Renowned music therapist Dr. Alicia A. Clair, director of the Division of Music Education and Music Therapy at the University of Kansas, confirms that music is a therapeutic tool for persons with dementia. According to Clair, "Music, especially rhythm playing and singing, can spark compelling outcomes even in the very late stages of Alzheimer's disease. When used appropriately, music can shift mood, manage stress-induced agitation, stimulate positive interactions, facilitate cognitive function, and coordinate motor movements."
What your singing does for the Alzheimer’s patient
Singing hymns and gospel songs provides an example of faith that is strong enough to be proclaimed joyfully. This is an encouragement to all who hear it. If singing in front of another person is not within your personal comfort zone, it still is an act of companionship and good fun for the hearer. A dementia patient is rather unlikely to indicate that they recognize these benefits, but they exist in bountiful quantities and are meaningful.
What singing does for you as a visitor
First, you get the same benefits as the person you visit—a positive boost in mood, a joyful time of worship, the stimulation of optimistic words and grand melodies. And, you get the special rewards that come from giving of yourself to another. If singing in a unique situation—singing one-to-one in a patient’s room, for example—is not comfortable for you, you will find gratification in having pushed aside self-consciousness to give unselfishly to another person.
Methods of Using Music with Alzheimer’s Patients
Participation is always good for the dementia patient. Several options are available, depending upon the ability and inclination of the person. When using Songs About Jesus’ Love, the options include:
1. Passive listening to the CD.
2. Looking at the pictures while listening.
3. Reading the book silently while listening to the CD (the font size and sans-serif style aid this).
4. Humming or singing along with the CD.
5. Singing without the CD.
Development of the Book and CD Songs About Jesus’ Love
Before selecting songs, we searched the Internet and found about a dozen lists of favorite hymns. Most had been compiled by congregations by polling their members; two had been developed by seminary professors by surveying a number of congregations. The songs appearing most often were identified. Then the songs were evaluated for their content, with an emphasis on joy, praise, and optimism about the future.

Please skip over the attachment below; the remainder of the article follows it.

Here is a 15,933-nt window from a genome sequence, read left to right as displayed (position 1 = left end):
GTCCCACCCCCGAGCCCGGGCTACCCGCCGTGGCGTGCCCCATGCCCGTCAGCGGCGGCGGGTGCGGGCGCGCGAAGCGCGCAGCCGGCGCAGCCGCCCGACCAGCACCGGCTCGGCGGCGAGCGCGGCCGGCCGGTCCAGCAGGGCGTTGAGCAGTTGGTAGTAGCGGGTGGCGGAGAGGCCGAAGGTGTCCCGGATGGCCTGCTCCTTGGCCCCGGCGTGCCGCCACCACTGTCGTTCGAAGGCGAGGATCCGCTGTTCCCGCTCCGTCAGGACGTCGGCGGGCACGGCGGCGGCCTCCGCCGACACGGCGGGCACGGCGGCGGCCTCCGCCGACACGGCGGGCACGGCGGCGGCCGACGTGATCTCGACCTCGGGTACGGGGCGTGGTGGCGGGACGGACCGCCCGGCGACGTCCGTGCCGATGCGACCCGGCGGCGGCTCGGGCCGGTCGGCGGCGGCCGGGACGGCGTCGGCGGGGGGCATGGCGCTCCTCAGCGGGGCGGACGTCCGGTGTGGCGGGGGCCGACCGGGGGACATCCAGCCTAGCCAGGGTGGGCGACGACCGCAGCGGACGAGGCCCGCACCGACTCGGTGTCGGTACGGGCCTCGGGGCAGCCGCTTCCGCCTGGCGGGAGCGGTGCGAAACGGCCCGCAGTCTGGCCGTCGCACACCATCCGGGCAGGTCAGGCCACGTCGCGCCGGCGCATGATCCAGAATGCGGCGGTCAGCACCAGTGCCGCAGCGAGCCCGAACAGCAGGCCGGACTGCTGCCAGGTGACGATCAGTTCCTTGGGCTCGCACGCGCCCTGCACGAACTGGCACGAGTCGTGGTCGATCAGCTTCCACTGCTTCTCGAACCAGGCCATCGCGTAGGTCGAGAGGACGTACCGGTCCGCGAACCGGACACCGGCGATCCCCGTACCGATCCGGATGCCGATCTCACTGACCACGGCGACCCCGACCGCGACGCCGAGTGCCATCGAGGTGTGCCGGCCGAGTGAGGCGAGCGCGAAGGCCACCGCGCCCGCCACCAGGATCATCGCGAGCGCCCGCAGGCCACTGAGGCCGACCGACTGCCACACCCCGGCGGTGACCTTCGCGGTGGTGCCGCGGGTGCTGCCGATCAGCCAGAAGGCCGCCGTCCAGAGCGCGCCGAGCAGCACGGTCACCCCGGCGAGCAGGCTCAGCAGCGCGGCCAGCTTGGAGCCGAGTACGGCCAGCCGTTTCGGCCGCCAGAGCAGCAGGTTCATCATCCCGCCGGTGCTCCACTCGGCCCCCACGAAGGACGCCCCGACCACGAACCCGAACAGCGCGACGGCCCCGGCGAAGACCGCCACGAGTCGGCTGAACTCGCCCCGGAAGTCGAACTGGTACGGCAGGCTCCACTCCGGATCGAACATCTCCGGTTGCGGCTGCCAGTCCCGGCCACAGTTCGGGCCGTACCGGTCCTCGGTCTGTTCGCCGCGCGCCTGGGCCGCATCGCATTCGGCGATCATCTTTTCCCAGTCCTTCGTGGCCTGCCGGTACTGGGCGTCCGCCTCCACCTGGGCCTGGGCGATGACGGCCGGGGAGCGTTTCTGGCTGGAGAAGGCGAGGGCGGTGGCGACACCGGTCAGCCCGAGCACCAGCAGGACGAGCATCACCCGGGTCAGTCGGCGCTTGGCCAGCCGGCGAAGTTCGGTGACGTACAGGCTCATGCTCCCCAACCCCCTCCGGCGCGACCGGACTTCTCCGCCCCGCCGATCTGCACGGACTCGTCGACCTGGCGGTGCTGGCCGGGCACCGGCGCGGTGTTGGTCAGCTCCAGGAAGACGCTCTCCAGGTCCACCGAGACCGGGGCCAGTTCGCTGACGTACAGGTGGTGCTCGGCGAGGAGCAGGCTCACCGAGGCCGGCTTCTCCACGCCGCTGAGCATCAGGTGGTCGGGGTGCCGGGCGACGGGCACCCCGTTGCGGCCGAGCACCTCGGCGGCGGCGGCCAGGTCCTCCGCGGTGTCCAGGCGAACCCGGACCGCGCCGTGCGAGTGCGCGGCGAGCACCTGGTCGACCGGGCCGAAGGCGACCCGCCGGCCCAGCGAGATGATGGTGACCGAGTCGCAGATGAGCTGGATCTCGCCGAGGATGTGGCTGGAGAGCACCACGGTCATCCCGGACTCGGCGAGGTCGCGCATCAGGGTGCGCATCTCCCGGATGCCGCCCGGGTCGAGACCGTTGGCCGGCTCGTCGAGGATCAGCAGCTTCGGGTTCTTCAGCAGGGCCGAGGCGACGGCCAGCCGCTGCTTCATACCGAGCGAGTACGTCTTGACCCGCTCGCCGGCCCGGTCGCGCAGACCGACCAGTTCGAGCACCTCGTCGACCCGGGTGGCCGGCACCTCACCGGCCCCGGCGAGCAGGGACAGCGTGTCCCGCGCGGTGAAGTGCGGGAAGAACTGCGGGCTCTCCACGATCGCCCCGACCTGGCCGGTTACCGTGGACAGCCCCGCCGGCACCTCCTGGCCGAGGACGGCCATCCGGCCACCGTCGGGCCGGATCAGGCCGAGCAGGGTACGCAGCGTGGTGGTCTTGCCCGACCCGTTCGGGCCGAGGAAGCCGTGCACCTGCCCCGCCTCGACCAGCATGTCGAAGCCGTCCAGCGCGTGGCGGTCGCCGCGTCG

All Touching Grace products are designed to meet the special needs of persons with Alzheimer’s disease. These features allow them to be useful to all other persons, too, but take into consideration the unique requirements shared by most persons with dementia.
The words are printed in large type that has a sans serif design. This aids the perception of the words’ meaning more readily by many Alzheimer’s patients. The pictures were chosen to provide literal connection with the meaning of the song, and selected for their bright, intense colors which enhance and reinforce the joyfulness of the songs.
The music was delivered with intimate styling. There is no need for a massive, bombastic sound here—rather, a more personal and sensitive delivery. The lyrics of the musicians match the book word for word.
The research by Dr. Diana Walters established that mid-stage Alzheimer’s patients responded positively to biblical content that was presented in a stimulating manner. When Christian truths are combined with good music—as the well-loved hymns do—the effects of the two approaches are added together.
The book and CD, Songs About Jesus’ Love, were developed to capitalize on the power of this combined effect. We encourage you to obtain this tool of ministry and use it to bless the many men and women who are unable to come to regular worship. A special quantity price makes it easy to get enough copies for use with groups. Helping dementia patients experience their faith more fully will be in obedience to God, and you will find great joy and comfort from your efforts.
Click the link to see Songs About Jesus' Love. http://www.touchinggrace.org/catalog/item/2221150/1662235.htm